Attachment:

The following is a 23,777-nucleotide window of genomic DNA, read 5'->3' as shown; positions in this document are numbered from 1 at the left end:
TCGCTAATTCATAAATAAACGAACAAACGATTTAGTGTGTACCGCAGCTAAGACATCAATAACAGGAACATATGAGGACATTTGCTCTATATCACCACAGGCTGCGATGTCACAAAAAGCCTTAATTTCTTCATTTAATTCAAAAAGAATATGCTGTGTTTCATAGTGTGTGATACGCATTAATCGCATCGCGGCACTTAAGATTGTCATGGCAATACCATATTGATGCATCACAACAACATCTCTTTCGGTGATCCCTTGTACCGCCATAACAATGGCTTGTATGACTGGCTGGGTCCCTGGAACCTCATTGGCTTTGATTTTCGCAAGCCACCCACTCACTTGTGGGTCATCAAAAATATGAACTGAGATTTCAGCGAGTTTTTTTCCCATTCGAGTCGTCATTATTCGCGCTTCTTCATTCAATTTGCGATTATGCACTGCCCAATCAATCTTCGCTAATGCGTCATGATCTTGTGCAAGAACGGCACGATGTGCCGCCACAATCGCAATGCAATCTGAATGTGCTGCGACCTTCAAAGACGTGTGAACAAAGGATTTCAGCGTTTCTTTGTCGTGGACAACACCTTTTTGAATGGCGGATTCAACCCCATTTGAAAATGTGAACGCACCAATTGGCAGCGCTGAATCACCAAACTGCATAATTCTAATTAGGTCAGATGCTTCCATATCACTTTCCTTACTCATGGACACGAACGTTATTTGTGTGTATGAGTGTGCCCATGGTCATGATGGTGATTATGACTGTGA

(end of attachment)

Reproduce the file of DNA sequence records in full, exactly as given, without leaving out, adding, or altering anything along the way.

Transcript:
The following is a 23,777-nucleotide window of genomic DNA, read 5'->3' as shown; positions in this document are numbered from 1 at the left end:
TCGCTAATTCATAAATAAACGAACAAACGATTTAGTGTGTACCGCAGCTAAGACATCAATAACAGGAACATATGAGGACATTTGCTCTATATCACCACAGGCTGCGATGTCACAAAAAGCCTTAATTTCTTCATTTAATTCAAAAAGAATATGCTGTGTTTCATAGTGTGTGATACGCATTAATCGCATCGCGGCACTTAAGATTGTCATGGCAATACCATATTGATGCATCACAACAACATCTCTTTCGGTGATCCCTTGTACCGCCATAACAATGGCTTGTATGACTGGCTGGGTCCCTGGAACCTCATTGGCTTTGATTTTCGCAAGCCACCCACTCACTTGTGGGTCATCAAAAATATGAACTGAGATTTCAGCGAGTTTTTTTCCCATTCGAGTCGTCATTATTCGCGCTTCTTCATTCAATTTGCGATTATGCACTGCCCAATCAATCTTCGCTAATGCGTCATGATCTTGTGCAAGAACGGCACGATGTGCCGCCACAATCGCAATGCAATCTGAATGTGCTGCGACCTTCAAAGACGTGTGAACAAAGGATTTCAGCGTTTCTTTGTCGTGGACAACACCTTTTTGAATGGCGGATTCAACCCCATTTGAAAATGTGAACGCACCAATTGGCAGCGCTGAATCACCAAACTGCATAATTCTAATTAGGTCAGATGCTTCCATATCACTTTCCTTACTCATGGACACGAACGTTATTTGTGTGTATGAGTGTGCCCATGGTCATGATGGTGATTATGACTGTGA